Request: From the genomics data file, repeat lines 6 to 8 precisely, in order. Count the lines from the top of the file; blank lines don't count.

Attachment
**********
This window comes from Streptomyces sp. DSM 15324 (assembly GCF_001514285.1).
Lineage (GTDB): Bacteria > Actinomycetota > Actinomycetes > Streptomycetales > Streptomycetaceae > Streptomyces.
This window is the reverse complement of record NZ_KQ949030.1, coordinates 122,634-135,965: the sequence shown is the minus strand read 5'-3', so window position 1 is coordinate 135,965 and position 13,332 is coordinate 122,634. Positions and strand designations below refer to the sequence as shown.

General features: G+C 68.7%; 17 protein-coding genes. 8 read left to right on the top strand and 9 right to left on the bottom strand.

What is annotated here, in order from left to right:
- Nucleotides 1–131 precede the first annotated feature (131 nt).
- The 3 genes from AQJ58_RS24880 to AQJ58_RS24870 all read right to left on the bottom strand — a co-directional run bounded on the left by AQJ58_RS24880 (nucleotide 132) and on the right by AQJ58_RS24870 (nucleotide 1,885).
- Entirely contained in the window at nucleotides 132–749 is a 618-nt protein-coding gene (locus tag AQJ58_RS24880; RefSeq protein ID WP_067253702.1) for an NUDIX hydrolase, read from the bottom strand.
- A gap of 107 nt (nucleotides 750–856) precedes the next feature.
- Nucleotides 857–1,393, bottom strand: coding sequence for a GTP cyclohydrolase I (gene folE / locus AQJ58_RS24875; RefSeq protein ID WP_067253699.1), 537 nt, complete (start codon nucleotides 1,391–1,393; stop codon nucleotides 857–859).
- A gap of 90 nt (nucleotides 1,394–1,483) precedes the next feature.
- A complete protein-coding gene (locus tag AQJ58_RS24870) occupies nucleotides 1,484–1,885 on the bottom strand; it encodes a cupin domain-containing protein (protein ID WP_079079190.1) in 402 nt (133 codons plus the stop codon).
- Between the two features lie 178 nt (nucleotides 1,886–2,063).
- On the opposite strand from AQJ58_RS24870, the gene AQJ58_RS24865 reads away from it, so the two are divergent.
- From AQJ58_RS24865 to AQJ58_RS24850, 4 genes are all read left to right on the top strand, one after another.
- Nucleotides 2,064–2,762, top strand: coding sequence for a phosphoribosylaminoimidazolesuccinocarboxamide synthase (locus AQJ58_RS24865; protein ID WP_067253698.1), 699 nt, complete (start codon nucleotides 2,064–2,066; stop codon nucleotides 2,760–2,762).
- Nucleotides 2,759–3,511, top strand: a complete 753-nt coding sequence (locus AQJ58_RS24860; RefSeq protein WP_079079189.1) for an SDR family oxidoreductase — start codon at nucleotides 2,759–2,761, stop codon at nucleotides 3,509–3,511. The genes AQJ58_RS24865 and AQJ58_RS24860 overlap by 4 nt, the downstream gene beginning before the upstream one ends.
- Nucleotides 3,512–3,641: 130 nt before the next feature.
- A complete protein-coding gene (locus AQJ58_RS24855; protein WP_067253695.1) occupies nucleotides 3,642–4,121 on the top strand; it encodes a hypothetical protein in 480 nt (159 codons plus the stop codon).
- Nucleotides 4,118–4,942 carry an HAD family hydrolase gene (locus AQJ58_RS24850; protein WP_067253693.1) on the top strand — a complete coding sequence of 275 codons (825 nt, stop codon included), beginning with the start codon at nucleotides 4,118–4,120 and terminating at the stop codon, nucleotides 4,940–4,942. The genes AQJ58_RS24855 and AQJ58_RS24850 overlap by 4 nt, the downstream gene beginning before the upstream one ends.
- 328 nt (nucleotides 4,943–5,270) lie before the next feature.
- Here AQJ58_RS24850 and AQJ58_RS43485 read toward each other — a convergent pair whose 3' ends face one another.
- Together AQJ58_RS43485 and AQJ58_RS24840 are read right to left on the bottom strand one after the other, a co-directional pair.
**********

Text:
- Nucleotides 1–131 precede the first annotated feature (131 nt).
- The 3 genes from AQJ58_RS24880 to AQJ58_RS24870 all read right to left on the bottom strand — a co-directional run bounded on the left by AQJ58_RS24880 (nucleotide 132) and on the right by AQJ58_RS24870 (nucleotide 1,885).
- Entirely contained in the window at nucleotides 132–749 is a 618-nt protein-coding gene (locus tag AQJ58_RS24880; RefSeq protein ID WP_067253702.1) for an NUDIX hydrolase, read from the bottom strand.